The Yemassee

By William Gilmore Simms; Alexander Cowie | Go to book overview

CHAPTER XV

" Thou shalt disgorge thy prey, give up thy spoil,
And yield thee prisoner. The time is short,
Make thy speech fitting."

BEFORE resuming with these parties, let us retire to the green wood with Harrison and the trader. We have heard the merry horn of his comrades responding freely to that of the former.

"You shall see them,"
said he to Granger —
" brave fellows and true, and sufficient for my purpose. I can rely upon Grimstead, the smith, and his brother, certainly, for I left them but a couple of hours ago at the smithy. Theirs was the first answer we heard. I know not who comes the second, but I look for Wat Grayson from that quarter, and sure enough, he is here. Ha! Grayson, you are true and in time, as usual. I give you welcome, for I want your arm."

" And at your service, captain, to strike deer or enemy, for fight or labour. Ha! Granger — but you have forgotten my knife, which I've sorely wanted."

"It is here, at the Block House, ready for you."

" Good! Well, captain, what's the service now? I'm ready, you see, and glad that you feel able to count so free upon Wat Grayson."

" You shall soon see, Grayson. I wait for but a few more of the boys, to show you the work before us; and in order not to waste more time, wind your horn, and let the men come freely."

The horn was wound again, and but a few seconds had elapsed when a distant reply from two other quarters acknowledged the summons. In a few moments the sturdy blacksmith, Grimstead, followed by his younger brother, penetrated the little area, which was the usual place of assemblage. A moment after, a bustling little body, known at Dr. Nichols, the only medical man in that region, also entered the ring, mounted upon a little ambling pony, or tacky from the marsh — a sturdy little animal in much use, though of repute infinitely below its merits.

" Ha! doctor — our worthy Esculapius — how fares it? You come in time, for we look to have some bones for your setting before long,"
exclaimed Harrison, addressing him.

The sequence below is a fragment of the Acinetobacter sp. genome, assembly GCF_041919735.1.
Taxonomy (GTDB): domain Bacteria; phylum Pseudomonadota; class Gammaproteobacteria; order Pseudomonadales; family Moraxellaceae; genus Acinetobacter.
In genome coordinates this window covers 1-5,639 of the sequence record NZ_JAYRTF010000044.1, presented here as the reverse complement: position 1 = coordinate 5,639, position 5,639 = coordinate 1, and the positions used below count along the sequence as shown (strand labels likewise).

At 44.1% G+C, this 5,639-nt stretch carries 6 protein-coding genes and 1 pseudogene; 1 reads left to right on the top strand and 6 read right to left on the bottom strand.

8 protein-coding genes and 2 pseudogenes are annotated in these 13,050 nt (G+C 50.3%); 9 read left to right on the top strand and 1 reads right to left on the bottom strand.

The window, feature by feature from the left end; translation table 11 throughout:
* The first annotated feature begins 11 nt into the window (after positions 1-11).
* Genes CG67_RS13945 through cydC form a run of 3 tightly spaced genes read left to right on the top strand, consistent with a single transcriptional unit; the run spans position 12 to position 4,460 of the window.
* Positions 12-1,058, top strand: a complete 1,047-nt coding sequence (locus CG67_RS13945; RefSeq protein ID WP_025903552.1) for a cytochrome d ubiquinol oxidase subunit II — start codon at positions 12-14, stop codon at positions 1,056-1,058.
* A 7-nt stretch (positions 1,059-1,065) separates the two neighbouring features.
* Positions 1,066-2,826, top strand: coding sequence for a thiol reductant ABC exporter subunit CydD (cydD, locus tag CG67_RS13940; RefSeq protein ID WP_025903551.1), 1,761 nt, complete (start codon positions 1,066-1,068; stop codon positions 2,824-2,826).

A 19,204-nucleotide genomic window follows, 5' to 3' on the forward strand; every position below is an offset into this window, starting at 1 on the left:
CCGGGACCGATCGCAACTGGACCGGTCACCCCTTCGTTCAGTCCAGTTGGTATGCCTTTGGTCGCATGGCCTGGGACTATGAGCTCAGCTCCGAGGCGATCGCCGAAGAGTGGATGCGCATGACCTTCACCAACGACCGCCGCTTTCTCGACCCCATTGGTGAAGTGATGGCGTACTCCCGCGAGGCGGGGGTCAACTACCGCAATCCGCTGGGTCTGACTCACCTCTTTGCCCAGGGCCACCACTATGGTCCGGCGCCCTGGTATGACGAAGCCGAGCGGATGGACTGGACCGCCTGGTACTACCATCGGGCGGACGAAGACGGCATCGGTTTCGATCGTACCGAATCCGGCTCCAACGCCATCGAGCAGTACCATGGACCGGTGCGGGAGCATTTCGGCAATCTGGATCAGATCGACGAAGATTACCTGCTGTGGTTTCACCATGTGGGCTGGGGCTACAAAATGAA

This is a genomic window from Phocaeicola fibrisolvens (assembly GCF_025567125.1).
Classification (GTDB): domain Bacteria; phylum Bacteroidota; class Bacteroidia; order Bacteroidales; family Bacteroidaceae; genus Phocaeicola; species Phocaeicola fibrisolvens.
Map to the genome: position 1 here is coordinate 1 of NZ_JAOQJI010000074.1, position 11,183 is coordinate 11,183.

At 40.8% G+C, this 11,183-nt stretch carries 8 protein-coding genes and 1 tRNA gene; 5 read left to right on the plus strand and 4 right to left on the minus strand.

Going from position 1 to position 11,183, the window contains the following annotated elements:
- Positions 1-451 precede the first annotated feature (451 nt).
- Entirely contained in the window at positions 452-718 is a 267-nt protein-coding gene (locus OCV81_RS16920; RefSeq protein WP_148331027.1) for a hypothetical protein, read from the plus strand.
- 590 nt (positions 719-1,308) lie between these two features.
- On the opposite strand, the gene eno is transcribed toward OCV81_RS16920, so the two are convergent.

-118-

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The Yemassee
Table of contents

Table of contents

  • American Fiction Series *
  • The Yemassee *
  • Preface v
  • Contents vii
  • Illustrations vii
  • Introduction ix
  • A Simms Chronology xxxvi
  • Selected Bibliography xxxvii
  • The Yemassee Uprising xlii
  • Note on the Text *
  • To Professor Samuel Henry Dickson, M.D., of South Carolina 3
  • Chapter I 9
  • Chapter II 15
  • Chapter III 21
  • Chapter IV 28
  • Chapter V 34
  • Chapter VI 43
  • Chapter VII 51
  • Chapter VIII 65
  • Chapter IX 74
  • Chapter X 81
  • Chapter XI 91
  • Chapter XII 98
  • Chapter XIII 105
  • Chapter XIV 113
  • Chapter XV 118
  • Chapter XVI 123
  • Chapter XVII 133
  • Chapter XVIII 139
  • Chapter XIX 146
  • Chapter XX 151
  • Chapter XXI 159
  • Chapter XXII 165
  • Chapter XXIII 173
  • Chapter XXIV 182
  • Chapter XXV 188
  • Chapter XXVI 201
  • Chapter XXVII 210
  • Chapter XXVIII 215
  • Chapter XXIX 222
  • Chapter XXX 229
  • Chapter XXXI 235
  • Chapter XXXII 243
  • Chapter XXXIII 249
  • Chapter XXXIV 255
  • Chapter XXXV 265
  • Chapter XXXVI 271
  • Chapter XXXVII 276
  • Chapter XXXVIII 283
  • Chapter Xxxix 295
  • Chapter XL 300
  • Chapter XLI 307
  • Chapter XLII 314
  • Chapter XLIII 322
  • Chapter XLIV 329
  • Chapter XLV 336
  • Chapter XLVI 345
  • Chapter XLVII 355
  • Chapter XLVIII 363
  • Chapter Xlix 375
  • Chapter L 382
  • Chapter LI 389
  • Chapter LII 396
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